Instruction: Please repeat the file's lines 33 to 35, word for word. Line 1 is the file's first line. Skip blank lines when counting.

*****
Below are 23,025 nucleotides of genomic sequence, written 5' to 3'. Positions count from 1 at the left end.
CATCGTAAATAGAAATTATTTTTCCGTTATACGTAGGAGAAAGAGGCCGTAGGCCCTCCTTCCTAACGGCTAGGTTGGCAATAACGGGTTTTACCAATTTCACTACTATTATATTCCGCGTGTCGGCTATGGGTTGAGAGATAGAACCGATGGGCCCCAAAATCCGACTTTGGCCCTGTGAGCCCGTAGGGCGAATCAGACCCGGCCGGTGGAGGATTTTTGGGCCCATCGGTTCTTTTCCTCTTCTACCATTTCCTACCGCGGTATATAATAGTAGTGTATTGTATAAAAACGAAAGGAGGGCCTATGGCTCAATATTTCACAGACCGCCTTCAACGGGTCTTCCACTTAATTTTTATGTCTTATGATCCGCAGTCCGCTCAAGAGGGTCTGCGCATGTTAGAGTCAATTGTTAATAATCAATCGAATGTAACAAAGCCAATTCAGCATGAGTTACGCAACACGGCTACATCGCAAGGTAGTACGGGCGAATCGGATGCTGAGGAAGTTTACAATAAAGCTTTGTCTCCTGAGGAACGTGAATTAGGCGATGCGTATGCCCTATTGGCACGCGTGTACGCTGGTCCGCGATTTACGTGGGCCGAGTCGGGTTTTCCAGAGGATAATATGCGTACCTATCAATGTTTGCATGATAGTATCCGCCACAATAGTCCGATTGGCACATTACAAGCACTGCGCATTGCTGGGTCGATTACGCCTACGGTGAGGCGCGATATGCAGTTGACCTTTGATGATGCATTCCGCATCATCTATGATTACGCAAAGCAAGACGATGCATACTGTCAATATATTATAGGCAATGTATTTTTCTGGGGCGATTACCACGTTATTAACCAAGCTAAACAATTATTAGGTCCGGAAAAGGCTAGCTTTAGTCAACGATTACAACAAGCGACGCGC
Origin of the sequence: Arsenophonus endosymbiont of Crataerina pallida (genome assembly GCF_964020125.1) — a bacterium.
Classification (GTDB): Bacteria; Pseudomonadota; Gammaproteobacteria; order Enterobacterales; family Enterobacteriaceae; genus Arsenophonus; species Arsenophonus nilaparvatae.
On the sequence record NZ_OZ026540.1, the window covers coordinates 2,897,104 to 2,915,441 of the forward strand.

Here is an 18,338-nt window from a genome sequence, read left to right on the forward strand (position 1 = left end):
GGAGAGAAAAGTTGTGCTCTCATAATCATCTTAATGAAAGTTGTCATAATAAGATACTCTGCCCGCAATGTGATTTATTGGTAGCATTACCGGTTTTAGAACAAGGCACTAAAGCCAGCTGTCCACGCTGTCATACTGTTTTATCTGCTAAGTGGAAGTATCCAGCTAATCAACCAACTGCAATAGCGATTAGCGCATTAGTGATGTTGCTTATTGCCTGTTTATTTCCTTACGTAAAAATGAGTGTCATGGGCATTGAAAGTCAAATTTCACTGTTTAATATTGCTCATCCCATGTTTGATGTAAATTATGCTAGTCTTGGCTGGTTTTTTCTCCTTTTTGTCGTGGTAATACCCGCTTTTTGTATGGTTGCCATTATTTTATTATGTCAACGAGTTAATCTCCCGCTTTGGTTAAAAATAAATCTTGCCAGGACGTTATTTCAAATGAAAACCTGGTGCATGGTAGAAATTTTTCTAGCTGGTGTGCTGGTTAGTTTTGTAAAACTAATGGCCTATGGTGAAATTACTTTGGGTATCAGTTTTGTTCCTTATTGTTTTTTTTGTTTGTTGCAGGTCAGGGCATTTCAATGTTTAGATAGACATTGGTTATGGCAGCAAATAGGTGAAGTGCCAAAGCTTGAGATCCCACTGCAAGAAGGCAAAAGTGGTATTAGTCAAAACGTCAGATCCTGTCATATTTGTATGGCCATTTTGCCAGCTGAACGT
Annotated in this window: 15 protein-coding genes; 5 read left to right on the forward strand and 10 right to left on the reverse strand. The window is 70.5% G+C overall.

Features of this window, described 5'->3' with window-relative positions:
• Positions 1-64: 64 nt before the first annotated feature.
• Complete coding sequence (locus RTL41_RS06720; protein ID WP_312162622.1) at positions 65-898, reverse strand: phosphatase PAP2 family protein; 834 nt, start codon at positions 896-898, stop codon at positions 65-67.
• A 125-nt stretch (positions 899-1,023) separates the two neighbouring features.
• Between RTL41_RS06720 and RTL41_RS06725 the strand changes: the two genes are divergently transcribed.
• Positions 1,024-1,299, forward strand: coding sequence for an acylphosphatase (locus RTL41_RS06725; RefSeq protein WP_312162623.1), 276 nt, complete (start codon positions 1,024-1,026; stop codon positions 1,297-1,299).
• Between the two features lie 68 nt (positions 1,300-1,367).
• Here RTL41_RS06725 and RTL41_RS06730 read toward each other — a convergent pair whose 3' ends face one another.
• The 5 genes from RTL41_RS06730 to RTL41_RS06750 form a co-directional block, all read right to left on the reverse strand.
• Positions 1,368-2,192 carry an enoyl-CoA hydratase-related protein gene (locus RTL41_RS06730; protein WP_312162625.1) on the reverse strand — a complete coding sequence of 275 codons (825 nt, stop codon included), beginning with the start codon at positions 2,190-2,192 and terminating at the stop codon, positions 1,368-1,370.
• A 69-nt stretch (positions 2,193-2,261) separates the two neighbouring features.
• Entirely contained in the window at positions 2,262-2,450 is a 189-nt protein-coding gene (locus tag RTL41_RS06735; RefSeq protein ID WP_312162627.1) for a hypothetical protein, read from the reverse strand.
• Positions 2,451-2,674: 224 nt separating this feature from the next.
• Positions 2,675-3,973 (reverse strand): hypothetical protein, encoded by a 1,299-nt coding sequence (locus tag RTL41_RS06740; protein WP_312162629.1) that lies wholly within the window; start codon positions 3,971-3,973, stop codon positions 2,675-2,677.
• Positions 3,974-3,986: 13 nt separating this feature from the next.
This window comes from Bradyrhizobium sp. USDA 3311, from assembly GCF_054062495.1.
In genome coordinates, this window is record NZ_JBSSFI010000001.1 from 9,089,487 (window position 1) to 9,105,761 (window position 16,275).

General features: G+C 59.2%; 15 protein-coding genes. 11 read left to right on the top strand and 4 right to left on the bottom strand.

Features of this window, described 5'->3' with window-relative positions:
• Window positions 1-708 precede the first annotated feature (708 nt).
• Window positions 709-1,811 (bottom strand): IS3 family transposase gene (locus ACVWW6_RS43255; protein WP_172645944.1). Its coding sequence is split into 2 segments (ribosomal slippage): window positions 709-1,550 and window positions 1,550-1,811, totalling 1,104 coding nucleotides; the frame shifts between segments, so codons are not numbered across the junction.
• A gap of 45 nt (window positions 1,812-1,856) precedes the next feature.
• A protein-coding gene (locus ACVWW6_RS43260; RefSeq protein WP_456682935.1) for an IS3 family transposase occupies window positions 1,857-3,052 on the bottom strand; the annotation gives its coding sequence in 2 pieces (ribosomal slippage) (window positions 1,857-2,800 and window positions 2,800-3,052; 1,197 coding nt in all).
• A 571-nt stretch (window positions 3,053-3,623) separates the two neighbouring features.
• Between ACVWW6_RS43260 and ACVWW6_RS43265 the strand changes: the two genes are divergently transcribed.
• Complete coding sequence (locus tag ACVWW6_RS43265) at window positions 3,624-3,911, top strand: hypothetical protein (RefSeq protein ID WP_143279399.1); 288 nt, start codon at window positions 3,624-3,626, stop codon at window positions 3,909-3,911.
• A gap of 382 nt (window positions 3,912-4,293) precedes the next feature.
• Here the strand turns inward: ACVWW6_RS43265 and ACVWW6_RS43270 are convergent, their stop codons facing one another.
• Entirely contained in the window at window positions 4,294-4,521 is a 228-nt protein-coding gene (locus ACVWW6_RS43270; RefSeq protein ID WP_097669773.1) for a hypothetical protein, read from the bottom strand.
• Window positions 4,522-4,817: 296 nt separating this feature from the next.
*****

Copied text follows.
• Between ACVWW6_RS43260 and ACVWW6_RS43265 the strand changes: the two genes are divergently transcribed.
• Complete coding sequence (locus tag ACVWW6_RS43265) at window positions 3,624-3,911, top strand: hypothetical protein (RefSeq protein ID WP_143279399.1); 288 nt, start codon at window positions 3,624-3,626, stop codon at window positions 3,909-3,911.
• A gap of 382 nt (window positions 3,912-4,293) precedes the next feature.